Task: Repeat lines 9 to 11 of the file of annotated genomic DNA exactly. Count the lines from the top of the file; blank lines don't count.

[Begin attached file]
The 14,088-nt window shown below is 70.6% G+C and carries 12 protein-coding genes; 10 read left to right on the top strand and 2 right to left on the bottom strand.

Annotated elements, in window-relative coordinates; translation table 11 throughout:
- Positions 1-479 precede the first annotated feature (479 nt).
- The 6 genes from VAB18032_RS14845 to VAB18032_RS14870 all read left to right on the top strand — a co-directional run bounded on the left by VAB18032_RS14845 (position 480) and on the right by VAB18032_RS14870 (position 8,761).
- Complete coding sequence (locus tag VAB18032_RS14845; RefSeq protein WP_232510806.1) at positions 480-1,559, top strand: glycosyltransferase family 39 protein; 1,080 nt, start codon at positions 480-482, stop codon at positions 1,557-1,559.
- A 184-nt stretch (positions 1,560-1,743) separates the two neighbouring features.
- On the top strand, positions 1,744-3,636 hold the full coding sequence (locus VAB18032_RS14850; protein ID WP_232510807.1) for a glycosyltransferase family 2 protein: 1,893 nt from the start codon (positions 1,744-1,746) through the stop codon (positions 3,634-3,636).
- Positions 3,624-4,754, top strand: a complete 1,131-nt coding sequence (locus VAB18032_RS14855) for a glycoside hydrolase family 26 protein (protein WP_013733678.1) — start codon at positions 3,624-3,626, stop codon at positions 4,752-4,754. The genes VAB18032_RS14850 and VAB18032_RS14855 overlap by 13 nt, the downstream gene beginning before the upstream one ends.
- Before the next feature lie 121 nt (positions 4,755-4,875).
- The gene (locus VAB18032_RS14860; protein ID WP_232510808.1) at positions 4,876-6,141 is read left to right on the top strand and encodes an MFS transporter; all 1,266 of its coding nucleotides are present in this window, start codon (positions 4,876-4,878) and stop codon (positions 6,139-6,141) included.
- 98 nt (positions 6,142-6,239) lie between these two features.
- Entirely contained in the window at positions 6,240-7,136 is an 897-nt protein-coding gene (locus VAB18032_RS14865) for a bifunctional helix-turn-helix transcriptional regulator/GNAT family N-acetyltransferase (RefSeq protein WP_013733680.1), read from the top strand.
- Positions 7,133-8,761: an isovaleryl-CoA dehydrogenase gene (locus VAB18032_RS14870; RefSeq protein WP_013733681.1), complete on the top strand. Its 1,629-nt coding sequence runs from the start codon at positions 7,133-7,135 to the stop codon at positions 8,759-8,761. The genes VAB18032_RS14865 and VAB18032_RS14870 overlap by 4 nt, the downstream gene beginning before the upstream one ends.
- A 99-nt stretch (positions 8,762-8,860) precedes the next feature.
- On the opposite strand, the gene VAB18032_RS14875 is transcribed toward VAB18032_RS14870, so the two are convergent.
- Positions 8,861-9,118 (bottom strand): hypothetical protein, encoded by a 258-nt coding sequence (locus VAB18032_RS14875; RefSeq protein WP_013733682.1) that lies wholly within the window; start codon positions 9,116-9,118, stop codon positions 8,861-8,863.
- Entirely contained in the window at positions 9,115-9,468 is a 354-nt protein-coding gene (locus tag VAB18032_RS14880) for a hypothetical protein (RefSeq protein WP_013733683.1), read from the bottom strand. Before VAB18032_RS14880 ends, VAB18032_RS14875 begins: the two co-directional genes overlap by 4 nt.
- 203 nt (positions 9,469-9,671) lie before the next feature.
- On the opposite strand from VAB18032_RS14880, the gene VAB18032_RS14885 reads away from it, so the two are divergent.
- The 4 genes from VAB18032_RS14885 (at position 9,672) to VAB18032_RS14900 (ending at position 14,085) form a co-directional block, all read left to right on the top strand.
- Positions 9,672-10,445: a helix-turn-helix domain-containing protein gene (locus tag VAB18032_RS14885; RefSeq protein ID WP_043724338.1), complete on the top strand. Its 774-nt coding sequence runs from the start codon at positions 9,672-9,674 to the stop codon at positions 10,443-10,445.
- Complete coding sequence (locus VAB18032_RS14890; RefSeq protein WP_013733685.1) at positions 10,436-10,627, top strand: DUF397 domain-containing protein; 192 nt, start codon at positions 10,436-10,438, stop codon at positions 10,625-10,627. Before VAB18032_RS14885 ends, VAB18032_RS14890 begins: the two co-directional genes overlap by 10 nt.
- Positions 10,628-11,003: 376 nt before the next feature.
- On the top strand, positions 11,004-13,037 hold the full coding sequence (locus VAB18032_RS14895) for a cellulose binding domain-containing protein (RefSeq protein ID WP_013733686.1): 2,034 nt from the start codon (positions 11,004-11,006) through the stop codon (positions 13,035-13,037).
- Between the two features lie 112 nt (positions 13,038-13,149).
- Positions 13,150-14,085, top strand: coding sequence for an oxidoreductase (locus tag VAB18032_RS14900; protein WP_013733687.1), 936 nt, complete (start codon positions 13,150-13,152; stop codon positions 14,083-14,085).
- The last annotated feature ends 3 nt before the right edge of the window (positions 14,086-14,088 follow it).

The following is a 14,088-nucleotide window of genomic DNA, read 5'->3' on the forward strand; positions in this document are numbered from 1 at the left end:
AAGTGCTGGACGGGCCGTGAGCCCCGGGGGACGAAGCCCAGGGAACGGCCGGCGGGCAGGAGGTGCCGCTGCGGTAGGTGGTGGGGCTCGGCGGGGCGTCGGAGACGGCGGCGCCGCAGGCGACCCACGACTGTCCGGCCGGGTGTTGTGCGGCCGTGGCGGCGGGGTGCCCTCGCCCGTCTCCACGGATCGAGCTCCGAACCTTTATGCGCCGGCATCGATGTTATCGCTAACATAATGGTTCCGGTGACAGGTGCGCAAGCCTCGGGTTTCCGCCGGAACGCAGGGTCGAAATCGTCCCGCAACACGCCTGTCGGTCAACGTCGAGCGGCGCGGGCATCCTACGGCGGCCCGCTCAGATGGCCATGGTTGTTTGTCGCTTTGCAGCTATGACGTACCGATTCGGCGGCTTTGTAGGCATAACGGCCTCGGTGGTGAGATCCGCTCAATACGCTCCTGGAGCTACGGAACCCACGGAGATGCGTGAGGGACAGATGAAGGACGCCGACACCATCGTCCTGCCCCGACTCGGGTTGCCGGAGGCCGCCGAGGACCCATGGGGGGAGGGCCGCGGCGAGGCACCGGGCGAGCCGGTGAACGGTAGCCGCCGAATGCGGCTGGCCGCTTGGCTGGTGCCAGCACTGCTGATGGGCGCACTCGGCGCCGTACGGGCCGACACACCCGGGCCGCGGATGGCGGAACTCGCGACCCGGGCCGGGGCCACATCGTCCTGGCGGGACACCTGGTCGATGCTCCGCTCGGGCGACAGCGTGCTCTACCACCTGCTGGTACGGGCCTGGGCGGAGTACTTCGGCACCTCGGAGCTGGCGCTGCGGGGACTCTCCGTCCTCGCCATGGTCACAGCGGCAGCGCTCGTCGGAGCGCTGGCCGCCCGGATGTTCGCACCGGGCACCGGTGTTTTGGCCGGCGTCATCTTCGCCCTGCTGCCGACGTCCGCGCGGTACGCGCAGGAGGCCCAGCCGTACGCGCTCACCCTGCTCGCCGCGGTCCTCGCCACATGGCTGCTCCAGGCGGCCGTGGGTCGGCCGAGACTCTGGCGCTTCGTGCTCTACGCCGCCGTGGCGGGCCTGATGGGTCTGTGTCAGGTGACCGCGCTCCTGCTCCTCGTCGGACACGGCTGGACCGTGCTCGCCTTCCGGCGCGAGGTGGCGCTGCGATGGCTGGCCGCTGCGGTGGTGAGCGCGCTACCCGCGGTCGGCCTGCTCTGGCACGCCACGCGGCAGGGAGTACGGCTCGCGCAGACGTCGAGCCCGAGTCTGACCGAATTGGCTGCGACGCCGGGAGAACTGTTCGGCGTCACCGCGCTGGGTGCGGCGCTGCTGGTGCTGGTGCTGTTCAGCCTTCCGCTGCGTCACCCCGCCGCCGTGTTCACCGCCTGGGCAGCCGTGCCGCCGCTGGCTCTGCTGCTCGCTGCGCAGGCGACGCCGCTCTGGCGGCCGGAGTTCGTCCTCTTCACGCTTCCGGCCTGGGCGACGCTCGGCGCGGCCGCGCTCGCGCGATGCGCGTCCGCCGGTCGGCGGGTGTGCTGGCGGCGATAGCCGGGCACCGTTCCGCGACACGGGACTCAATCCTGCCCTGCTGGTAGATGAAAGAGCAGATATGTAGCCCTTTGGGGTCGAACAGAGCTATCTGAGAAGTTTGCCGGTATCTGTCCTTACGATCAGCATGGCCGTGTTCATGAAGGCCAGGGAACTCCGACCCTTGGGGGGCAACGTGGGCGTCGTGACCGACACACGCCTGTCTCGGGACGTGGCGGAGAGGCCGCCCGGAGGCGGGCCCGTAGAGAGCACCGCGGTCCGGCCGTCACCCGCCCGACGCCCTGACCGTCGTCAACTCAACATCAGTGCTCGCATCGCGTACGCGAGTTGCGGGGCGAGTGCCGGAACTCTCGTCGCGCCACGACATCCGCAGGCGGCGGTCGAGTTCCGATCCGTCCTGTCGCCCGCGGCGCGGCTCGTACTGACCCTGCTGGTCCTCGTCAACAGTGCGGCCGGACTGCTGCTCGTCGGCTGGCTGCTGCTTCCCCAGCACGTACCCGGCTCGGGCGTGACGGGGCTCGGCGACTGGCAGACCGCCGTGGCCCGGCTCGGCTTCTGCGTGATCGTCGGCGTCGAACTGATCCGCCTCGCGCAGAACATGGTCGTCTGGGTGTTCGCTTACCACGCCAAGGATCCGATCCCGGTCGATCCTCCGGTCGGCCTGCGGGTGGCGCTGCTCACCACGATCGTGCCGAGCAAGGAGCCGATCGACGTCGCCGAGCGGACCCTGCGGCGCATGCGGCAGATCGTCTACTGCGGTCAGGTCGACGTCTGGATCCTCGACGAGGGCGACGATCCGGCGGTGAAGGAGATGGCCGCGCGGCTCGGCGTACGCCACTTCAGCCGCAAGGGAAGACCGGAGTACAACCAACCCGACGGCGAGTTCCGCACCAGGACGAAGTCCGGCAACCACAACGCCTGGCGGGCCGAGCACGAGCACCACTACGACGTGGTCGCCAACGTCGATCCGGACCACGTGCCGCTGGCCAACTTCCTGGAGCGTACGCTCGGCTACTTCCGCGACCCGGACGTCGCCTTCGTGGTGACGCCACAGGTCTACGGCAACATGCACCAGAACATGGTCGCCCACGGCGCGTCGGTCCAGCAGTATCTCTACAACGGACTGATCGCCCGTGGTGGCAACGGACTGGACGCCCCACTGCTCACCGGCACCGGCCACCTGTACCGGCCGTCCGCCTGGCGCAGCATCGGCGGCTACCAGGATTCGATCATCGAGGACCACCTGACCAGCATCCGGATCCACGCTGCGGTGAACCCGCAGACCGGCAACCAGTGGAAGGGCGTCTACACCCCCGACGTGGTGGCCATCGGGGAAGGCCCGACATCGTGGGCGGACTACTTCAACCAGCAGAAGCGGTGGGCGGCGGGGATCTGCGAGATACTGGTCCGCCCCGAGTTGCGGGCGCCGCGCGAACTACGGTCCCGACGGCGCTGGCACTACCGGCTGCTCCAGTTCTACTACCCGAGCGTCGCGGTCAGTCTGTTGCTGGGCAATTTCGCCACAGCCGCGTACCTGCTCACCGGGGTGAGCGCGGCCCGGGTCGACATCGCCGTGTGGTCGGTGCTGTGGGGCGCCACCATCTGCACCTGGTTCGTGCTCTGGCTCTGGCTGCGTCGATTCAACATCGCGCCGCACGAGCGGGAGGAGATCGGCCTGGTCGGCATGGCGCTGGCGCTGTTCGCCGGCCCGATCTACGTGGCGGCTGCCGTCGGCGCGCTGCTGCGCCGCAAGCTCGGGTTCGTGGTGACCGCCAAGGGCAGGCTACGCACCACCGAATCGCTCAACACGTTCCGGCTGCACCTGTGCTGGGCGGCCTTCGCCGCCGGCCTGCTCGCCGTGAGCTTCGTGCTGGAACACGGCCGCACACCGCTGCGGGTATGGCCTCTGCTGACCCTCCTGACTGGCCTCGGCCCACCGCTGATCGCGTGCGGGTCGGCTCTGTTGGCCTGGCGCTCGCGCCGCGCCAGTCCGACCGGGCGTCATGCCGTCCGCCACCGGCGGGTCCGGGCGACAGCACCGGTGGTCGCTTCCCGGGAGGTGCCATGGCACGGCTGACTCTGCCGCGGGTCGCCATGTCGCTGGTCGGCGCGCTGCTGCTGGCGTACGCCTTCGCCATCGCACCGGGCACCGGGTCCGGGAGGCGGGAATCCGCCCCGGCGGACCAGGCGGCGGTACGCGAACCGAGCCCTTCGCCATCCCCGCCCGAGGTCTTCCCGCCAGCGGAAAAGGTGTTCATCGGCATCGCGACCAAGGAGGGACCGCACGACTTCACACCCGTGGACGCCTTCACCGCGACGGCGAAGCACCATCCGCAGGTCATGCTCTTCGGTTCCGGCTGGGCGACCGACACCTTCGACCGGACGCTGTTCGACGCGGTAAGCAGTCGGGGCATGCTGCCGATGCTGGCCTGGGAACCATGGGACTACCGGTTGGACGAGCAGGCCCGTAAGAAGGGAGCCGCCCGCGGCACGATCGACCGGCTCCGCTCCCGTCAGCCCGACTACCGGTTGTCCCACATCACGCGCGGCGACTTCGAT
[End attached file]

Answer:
- Before the next feature lie 121 nt (positions 4,755-4,875).
- The gene (locus VAB18032_RS14860; protein ID WP_232510808.1) at positions 4,876-6,141 is read left to right on the top strand and encodes an MFS transporter; all 1,266 of its coding nucleotides are present in this window, start codon (positions 4,876-4,878) and stop codon (positions 6,139-6,141) included.
- 98 nt (positions 6,142-6,239) lie between these two features.